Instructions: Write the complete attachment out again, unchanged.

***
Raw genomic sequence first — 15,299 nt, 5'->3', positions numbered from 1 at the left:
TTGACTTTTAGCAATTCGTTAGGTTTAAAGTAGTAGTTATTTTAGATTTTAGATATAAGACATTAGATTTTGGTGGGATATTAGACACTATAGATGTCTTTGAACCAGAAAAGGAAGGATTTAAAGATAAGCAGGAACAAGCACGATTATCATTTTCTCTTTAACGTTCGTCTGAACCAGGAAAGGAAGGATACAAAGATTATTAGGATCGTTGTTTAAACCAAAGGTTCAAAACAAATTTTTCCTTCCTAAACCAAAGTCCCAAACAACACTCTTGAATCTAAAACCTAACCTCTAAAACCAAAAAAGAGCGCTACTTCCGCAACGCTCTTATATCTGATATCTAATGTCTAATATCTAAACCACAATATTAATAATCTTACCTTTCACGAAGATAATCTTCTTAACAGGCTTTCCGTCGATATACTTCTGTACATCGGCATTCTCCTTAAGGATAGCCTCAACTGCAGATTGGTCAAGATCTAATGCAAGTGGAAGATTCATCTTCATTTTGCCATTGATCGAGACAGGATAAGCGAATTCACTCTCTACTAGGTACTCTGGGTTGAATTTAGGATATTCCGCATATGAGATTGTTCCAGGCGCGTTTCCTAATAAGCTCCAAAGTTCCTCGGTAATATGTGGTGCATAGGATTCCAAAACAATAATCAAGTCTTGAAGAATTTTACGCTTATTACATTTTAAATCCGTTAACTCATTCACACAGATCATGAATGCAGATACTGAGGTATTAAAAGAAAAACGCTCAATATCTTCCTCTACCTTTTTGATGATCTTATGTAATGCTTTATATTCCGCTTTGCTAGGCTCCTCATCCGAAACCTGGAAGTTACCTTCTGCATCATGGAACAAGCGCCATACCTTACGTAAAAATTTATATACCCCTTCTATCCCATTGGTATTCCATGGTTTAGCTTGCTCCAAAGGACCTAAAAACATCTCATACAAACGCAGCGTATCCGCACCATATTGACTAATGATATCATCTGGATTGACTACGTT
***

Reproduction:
Raw genomic sequence first — 15,299 nt, 5'->3', positions numbered from 1 at the left:
TTGACTTTTAGCAATTCGTTAGGTTTAAAGTAGTAGTTATTTTAGATTTTAGATATAAGACATTAGATTTTGGTGGGATATTAGACACTATAGATGTCTTTGAACCAGAAAAGGAAGGATTTAAAGATAAGCAGGAACAAGCACGATTATCATTTTCTCTTTAACGTTCGTCTGAACCAGGAAAGGAAGGATACAAAGATTATTAGGATCGTTGTTTAAACCAAAGGTTCAAAACAAATTTTTCCTTCCTAAACCAAAGTCCCAAACAACACTCTTGAATCTAAAACCTAACCTCTAAAACCAAAAAAGAGCGCTACTTCCGCAACGCTCTTATATCTGATATCTAATGTCTAATATCTAAACCACAATATTAATAATCTTACCTTTCACGAAGATAATCTTCTTAACAGGCTTTCCGTCGATATACTTCTGTACATCGGCATTCTCCTTAAGGATAGCCTCAACTGCAGATTGGTCAAGATCTAATGCAAGTGGAAGATTCATCTTCATTTTGCCATTGATCGAGACAGGATAAGCGAATTCACTCTCTACTAGGTACTCTGGGTTGAATTTAGGATATTCCGCATATGAGATTGTTCCAGGCGCGTTTCCTAATAAGCTCCAAAGTTCCTCGGTAATATGTGGTGCATAGGATTCCAAAACAATAATCAAGTCTTGAAGAATTTTACGCTTATTACATTTTAAATCCGTTAACTCATTCACACAGATCATGAATGCAGATACTGAGGTATTAAAAGAAAAACGCTCAATATCTTCCTCTACCTTTTTGATGATCTTATGTAATGCTTTATATTCCGCTTTGCTAGGCTCCTCATCCGAAACCTGGAAGTTACCTTCTGCATCATGGAACAAGCGCCATACCTTACGTAAAAATTTATATACCCCTTCTATCCCATTGGTATTCCATGGTTTAGCTTGCTCCAAAGGACCTAAAAACATCTCATACAAACGCAGCGTATCCGCACCATATTGACTAATGATATCATCTGGATTGACTACGTT